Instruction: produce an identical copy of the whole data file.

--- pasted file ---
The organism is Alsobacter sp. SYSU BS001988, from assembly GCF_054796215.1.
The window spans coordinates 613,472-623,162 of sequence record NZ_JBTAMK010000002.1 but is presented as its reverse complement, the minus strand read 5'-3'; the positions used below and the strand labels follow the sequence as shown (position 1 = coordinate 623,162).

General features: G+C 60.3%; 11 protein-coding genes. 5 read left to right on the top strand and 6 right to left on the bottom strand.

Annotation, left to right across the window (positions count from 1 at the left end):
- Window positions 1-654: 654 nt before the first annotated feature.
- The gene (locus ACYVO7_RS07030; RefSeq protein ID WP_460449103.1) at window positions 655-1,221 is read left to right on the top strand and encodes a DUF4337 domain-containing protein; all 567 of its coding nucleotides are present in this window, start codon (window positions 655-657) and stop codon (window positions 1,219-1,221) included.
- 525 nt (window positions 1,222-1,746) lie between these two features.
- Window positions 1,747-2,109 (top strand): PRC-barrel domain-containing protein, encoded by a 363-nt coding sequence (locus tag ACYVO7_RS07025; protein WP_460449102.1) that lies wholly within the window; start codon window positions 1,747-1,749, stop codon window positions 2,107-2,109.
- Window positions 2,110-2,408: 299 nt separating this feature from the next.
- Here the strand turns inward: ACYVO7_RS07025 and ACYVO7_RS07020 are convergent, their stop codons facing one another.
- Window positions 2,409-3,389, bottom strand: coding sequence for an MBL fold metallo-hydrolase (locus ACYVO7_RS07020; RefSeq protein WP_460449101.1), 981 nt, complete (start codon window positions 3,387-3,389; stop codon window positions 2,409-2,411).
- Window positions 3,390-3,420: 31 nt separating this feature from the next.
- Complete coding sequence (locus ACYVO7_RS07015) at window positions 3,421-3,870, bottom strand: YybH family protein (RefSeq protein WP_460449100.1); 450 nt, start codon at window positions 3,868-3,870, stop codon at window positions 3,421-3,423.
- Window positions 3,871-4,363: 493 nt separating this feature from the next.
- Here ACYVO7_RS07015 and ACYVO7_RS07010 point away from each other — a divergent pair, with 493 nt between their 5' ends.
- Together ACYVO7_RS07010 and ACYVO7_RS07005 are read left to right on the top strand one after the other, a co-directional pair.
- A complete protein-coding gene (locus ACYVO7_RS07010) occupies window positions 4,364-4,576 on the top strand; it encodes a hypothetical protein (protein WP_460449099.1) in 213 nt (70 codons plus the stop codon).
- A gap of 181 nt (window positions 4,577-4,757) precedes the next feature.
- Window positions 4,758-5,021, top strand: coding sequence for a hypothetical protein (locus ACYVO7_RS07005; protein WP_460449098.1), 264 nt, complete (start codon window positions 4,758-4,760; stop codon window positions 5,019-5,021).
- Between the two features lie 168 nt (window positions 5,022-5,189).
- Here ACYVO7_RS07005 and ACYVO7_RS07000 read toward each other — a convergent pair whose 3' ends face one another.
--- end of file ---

The organism is Alsobacter sp. SYSU BS001988, from assembly GCF_054796215.1.
The window spans coordinates 613,472-623,162 of sequence record NZ_JBTAMK010000002.1 but is presented as its reverse complement, the minus strand read 5'-3'; the positions used below and the strand labels follow the sequence as shown (position 1 = coordinate 623,162).

General features: G+C 60.3%; 11 protein-coding genes. 5 read left to right on the top strand and 6 right to left on the bottom strand.

Annotation, left to right across the window (positions count from 1 at the left end):
- Window positions 1-654: 654 nt before the first annotated feature.
- The gene (locus ACYVO7_RS07030; RefSeq protein ID WP_460449103.1) at window positions 655-1,221 is read left to right on the top strand and encodes a DUF4337 domain-containing protein; all 567 of its coding nucleotides are present in this window, start codon (window positions 655-657) and stop codon (window positions 1,219-1,221) included.
- 525 nt (window positions 1,222-1,746) lie between these two features.
- Window positions 1,747-2,109 (top strand): PRC-barrel domain-containing protein, encoded by a 363-nt coding sequence (locus tag ACYVO7_RS07025; protein WP_460449102.1) that lies wholly within the window; start codon window positions 1,747-1,749, stop codon window positions 2,107-2,109.
- Window positions 2,110-2,408: 299 nt separating this feature from the next.
- Here the strand turns inward: ACYVO7_RS07025 and ACYVO7_RS07020 are convergent, their stop codons facing one another.
- Window positions 2,409-3,389, bottom strand: coding sequence for an MBL fold metallo-hydrolase (locus ACYVO7_RS07020; RefSeq protein WP_460449101.1), 981 nt, complete (start codon window positions 3,387-3,389; stop codon window positions 2,409-2,411).
- Window positions 3,390-3,420: 31 nt separating this feature from the next.
- Complete coding sequence (locus ACYVO7_RS07015) at window positions 3,421-3,870, bottom strand: YybH family protein (RefSeq protein WP_460449100.1); 450 nt, start codon at window positions 3,868-3,870, stop codon at window positions 3,421-3,423.
- Window positions 3,871-4,363: 493 nt separating this feature from the next.
- Here ACYVO7_RS07015 and ACYVO7_RS07010 point away from each other — a divergent pair, with 493 nt between their 5' ends.
- Together ACYVO7_RS07010 and ACYVO7_RS07005 are read left to right on the top strand one after the other, a co-directional pair.
- A complete protein-coding gene (locus ACYVO7_RS07010) occupies window positions 4,364-4,576 on the top strand; it encodes a hypothetical protein (protein WP_460449099.1) in 213 nt (70 codons plus the stop codon).
- A gap of 181 nt (window positions 4,577-4,757) precedes the next feature.
- Window positions 4,758-5,021, top strand: coding sequence for a hypothetical protein (locus ACYVO7_RS07005; protein WP_460449098.1), 264 nt, complete (start codon window positions 4,758-4,760; stop codon window positions 5,019-5,021).
- Between the two features lie 168 nt (window positions 5,022-5,189).
- Here ACYVO7_RS07005 and ACYVO7_RS07000 read toward each other — a convergent pair whose 3' ends face one another.